“We should write our own history books … because … a nation without a past is a lost nation, and a people without a past is a people without a soul” ~ Sir Seretse Khama, President of Botswana, 1970.
Originally publish in Mysteries of Canada
1. Jerry Potts
When the sun-burnt, mosquito-bitten officers of the North-West Mounted Police (NWMP) rode into Writing-on-Stone in the fall of 1874, they were disheartened, saddle-weary, and lost. The previous winter, they had first come together as a unit in Fort Dufferin, Manitoba. That summer, after months of training, they rode out west bound for the notorious Fort Whoop-Up, determined to bring law and order to the Canadian Wild West. Unfortunately, some of the Metis guides they hired had a less than complete knowledge of the western territory’s geography. By early fall, the Mounties found themselves straddling the Boundary Commission Trail on the Canadian-American border with no idea where they were in relation to their destination, Whoop-Up Country.
The Force’s Assistant Commissioner James Macleod and a handful of officers rode south to Fort Benton, Montana, in the hopes that they might find some directions. They found better. Two of the town’s most prominent businessman hosted the Mounties. During dinner, the Montanan merchants suggested that Macleod and company hire a short, bowlegged Scots-Blackfoot frontiersman named Jerry Potts as their guide. Despite learning that the unimposing mustachioed plainsman was a man of few words who had an enormous appetite for whisky, the commodity which they hoped eliminate from the Canadian plains, the Mounties took their suggestion and hired Jerry Potts as their chief scout. They couldn’t have been happier with their decision.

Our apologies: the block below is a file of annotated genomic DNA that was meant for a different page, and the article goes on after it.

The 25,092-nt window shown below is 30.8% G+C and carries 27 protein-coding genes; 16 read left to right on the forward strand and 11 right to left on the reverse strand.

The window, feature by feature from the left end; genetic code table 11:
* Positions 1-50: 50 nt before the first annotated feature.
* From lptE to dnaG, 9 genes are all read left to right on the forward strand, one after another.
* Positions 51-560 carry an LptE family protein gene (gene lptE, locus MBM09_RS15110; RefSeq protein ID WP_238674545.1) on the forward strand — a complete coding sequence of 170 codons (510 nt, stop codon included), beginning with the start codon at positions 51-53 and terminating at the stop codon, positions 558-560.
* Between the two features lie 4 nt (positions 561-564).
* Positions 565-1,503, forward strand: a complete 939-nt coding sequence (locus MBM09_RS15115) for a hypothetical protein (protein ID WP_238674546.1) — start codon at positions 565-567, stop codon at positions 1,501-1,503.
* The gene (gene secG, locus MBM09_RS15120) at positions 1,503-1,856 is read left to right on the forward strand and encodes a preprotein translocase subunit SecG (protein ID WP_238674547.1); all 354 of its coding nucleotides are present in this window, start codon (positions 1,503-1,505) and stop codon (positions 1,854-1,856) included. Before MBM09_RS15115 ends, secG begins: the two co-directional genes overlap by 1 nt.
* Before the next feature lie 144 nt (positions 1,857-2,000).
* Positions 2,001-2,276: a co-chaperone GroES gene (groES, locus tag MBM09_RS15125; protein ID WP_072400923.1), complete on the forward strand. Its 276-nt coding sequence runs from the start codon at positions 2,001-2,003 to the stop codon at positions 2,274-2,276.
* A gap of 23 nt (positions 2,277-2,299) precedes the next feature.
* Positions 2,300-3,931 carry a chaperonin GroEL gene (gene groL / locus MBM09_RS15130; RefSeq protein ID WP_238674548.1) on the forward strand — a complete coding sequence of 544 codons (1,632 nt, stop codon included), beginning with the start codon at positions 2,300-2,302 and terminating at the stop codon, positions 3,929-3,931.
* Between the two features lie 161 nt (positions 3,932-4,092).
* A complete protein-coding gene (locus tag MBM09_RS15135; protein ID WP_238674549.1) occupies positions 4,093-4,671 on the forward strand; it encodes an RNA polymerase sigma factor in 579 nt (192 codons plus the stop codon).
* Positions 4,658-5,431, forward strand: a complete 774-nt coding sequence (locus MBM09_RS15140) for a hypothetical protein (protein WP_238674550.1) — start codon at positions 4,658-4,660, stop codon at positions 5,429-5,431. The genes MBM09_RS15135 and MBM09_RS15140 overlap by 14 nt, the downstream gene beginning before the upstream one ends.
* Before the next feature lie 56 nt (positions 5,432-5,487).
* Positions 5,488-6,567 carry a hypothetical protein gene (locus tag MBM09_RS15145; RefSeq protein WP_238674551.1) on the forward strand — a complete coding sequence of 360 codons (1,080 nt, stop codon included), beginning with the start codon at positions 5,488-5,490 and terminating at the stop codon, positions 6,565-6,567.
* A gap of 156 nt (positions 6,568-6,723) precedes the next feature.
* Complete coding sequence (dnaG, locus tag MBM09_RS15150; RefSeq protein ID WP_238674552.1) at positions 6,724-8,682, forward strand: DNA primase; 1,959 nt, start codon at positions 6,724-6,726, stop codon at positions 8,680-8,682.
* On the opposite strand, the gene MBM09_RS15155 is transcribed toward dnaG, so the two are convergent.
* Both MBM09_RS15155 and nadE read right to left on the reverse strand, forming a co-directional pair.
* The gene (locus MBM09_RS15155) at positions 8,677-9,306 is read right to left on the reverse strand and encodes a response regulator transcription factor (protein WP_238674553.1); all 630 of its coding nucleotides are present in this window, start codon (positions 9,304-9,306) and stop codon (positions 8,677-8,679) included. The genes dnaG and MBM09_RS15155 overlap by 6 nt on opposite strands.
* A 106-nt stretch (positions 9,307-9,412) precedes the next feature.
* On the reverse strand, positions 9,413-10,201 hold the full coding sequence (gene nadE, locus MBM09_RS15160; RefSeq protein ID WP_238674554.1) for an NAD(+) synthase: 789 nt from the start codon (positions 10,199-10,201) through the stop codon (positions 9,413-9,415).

Jerry Potts returned with Macleod to Writing-on-Stone, took up a position at the head of the column, and led the bedraggled Mounties northwest over prairies and coulees. Said Mountie Sam Steele of the quiet, mysterious guide, “he never talked with others when he was at work. He would ride on ahead by himself, keeping his mind fixed on the mysterious business of finding the way. He was never able to give any clear explanation of his method. Some mysterious power, perhaps a heritage from his Indian ancestors, was at work.” In no time, Potts led the Mounted Policemen to Fort Whoop-Up, on the banks of the Oldman River. Shortly thereafter, he led them upriver to the location at which they would build Fort Macleod, their first permanent headquarters.